Login/Logout

*
*  

"In my home there are few publications that we actually get hard copies of, but [Arms Control Today] is one and it's the only one my husband and I fight over who gets to read it first."

– Suzanne DiMaggio
Senior Fellow, Carnegie Endowment for International Peace
April 15, 2019
North Korea Douses Hope for New Talks


March 2020
By Julia Masterson

Negotiations between the United States and North Korea are unlikely to resume in 2020 absent a shift in the U.S. approach, according to multiple Pyongyang officials. “If the U.S. persists such hostile policy toward the DPRK…there will never be a denuclearization of the Korean peninsula,” said North Korean diplomat Ju Yong Chol at the Conference on Disarmament in Geneva on Jan. 21.

U.S. President Donald Trump and North Korean leader Kim Jong Un walk together at the border of North and South Korea in June 2019. Kim has said North Korea will no longer be bound by his moratorium on nuclear and long-range missile testing. (Photo: Brendan Smialowski/AFP/Getty Images)Although he did not define “hostile policy” at the meeting, North Korean condemnation of U.S.-imposed stringent economic sanctions and the conduct of joint U.S.-South Korean military exercises have headlined many North Korean statements.

Ju also said that Pyongyang may no longer observe its self-imposed moratorium on nuclear and long-range missile testing put in place in April 2018 to “build confidence with the United States.” He said Pyongyang has “no reason to be unilaterally bound” by its commitment, given that Washington “remains unchanged in its ambition to block the development” of North Korea. His remarks closely echoed those of North Korean leader Kim Jong Un at the December 2019 plenary meeting of the 7th Central Committee of the Worker’s Party of Korea, where Kim first announced Pyongyang’s shifted attitude toward talks with Washington. (See ACT, January/February 2020.)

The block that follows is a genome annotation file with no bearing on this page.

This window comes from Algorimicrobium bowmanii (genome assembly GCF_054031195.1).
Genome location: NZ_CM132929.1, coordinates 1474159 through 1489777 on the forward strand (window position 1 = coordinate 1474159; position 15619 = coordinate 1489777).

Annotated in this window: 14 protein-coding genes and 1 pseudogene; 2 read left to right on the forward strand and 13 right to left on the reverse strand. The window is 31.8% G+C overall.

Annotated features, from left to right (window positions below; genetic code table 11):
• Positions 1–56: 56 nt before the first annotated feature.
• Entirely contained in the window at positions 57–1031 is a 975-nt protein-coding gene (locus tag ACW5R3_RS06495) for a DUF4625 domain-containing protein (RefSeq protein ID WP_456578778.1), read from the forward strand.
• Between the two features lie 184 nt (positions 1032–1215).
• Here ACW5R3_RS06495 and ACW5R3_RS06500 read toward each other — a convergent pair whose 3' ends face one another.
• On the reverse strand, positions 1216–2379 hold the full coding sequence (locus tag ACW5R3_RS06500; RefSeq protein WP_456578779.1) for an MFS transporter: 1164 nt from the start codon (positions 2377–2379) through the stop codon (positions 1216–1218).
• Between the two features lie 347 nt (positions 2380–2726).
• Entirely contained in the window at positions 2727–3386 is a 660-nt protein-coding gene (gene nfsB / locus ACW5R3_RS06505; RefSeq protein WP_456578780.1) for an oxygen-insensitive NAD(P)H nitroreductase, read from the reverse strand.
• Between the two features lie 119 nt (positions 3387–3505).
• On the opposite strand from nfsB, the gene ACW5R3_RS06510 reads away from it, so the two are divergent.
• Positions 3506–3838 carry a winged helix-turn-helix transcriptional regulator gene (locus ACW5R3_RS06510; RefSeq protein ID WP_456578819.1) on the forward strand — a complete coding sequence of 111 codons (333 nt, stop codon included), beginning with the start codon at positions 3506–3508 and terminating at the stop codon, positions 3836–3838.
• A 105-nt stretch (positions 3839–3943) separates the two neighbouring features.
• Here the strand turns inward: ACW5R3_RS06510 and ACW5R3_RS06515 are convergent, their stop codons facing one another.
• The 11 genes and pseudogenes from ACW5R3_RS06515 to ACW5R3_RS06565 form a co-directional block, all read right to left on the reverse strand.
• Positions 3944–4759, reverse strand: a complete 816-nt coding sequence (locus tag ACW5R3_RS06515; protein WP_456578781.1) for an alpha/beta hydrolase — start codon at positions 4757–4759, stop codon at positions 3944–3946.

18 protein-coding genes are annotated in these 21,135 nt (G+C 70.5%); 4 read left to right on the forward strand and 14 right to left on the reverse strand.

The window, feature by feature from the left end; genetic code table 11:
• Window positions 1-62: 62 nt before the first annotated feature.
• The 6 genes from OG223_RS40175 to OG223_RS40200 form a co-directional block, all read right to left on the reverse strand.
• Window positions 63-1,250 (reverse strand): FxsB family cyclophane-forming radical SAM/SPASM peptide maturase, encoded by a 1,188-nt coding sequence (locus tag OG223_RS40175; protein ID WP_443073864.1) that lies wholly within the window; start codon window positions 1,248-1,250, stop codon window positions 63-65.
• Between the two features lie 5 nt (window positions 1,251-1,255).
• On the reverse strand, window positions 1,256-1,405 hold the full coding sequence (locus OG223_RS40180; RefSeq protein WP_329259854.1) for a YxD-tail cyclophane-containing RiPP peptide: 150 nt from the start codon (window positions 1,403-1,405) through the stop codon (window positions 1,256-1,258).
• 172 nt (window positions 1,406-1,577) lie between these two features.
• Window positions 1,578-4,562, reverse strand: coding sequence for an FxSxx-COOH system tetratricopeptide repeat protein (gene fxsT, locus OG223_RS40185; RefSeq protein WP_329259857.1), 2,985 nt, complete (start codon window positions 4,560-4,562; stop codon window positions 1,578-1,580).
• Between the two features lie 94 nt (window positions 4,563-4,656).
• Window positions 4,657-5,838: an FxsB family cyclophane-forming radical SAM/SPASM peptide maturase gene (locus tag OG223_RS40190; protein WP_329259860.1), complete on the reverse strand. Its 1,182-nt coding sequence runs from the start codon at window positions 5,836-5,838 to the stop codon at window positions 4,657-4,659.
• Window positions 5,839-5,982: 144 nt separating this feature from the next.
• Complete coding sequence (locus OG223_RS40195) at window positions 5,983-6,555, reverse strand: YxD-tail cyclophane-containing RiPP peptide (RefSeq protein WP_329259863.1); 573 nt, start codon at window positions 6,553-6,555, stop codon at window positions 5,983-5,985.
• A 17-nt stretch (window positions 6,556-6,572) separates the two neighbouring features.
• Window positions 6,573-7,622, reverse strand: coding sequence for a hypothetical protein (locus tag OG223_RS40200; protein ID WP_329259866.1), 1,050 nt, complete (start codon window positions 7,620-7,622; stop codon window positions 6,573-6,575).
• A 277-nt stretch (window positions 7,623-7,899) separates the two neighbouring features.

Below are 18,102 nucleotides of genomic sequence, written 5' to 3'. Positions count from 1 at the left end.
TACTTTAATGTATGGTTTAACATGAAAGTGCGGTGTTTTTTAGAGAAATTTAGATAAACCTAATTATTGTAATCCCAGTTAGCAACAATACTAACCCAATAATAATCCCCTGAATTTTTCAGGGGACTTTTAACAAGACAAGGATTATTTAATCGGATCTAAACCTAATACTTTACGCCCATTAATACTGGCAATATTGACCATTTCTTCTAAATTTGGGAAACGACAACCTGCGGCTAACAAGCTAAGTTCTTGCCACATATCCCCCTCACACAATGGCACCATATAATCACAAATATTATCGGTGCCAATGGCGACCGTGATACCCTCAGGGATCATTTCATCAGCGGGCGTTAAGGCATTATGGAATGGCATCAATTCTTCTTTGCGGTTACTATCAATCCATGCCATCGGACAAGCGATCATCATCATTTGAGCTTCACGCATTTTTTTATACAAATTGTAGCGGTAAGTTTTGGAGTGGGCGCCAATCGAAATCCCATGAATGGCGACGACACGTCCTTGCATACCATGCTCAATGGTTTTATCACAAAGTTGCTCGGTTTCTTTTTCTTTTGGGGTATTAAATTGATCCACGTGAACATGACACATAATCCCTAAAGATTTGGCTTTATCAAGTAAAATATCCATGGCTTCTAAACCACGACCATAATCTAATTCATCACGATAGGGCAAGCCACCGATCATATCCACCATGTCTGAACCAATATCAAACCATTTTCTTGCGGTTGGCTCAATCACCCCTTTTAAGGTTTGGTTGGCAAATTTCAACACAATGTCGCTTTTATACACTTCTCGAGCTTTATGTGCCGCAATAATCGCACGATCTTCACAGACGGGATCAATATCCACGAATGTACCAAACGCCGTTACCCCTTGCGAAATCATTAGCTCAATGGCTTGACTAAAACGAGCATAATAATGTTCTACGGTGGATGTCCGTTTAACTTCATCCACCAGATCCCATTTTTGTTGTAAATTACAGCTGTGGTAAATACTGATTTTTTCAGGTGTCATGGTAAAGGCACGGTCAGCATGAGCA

Despite the North Korean rhetoric, the United States remains “cautiously optimistic” about North Korea’s bargaining position, U.S. National Security Advisor Robert O’Brien told Axios on Jan. 12. Washington has “reached out to the North Koreans and let them know that we would like to continue the negotiations,” he added.

South Korea also supported renewing talks. “Momentum for North Korea-U.S. dialogue should continue,” said South Korean President Moon Jae-in in a Jan. 7 statement. “A show of force and threats are not helpful to anyone.”

Despite efforts by Washington and Seoul to revive dialogue, recent changes to Pyongyang’s defense and diplomatic leadership appear to reinforce North Korea’s new position. “It is the unwavering will of [North Korea] to further increase the strength of justice for defending its sovereignty and security and safeguarding the global peace and stability,” Ri Son Gwon said in his new role as foreign minister on Jan. 23. Ri is reportedly revered for his hard-line stance. North Korea also has a new defense minister, Army Gen. Kim Jong Gwan, who assumed his post on Jan. 22.

North Korean plans to follow through on its warning to resume nuclear and long-range missile testing remain unclear. North Korea is “trying to build a long-range ballistic missile with the ability to carry a nuclear warhead,” said U.S. Defense Secretary Mark Esper on Jan. 24.

Recently captured satellite imagery also shows activity at North Korea’s Sanumdong missile research center, CNN reported on Jan. 26. The imagery depicts activity consistent with actions observed before previous North Korean missile tests, but experts appear divided on the meaning of the intelligence.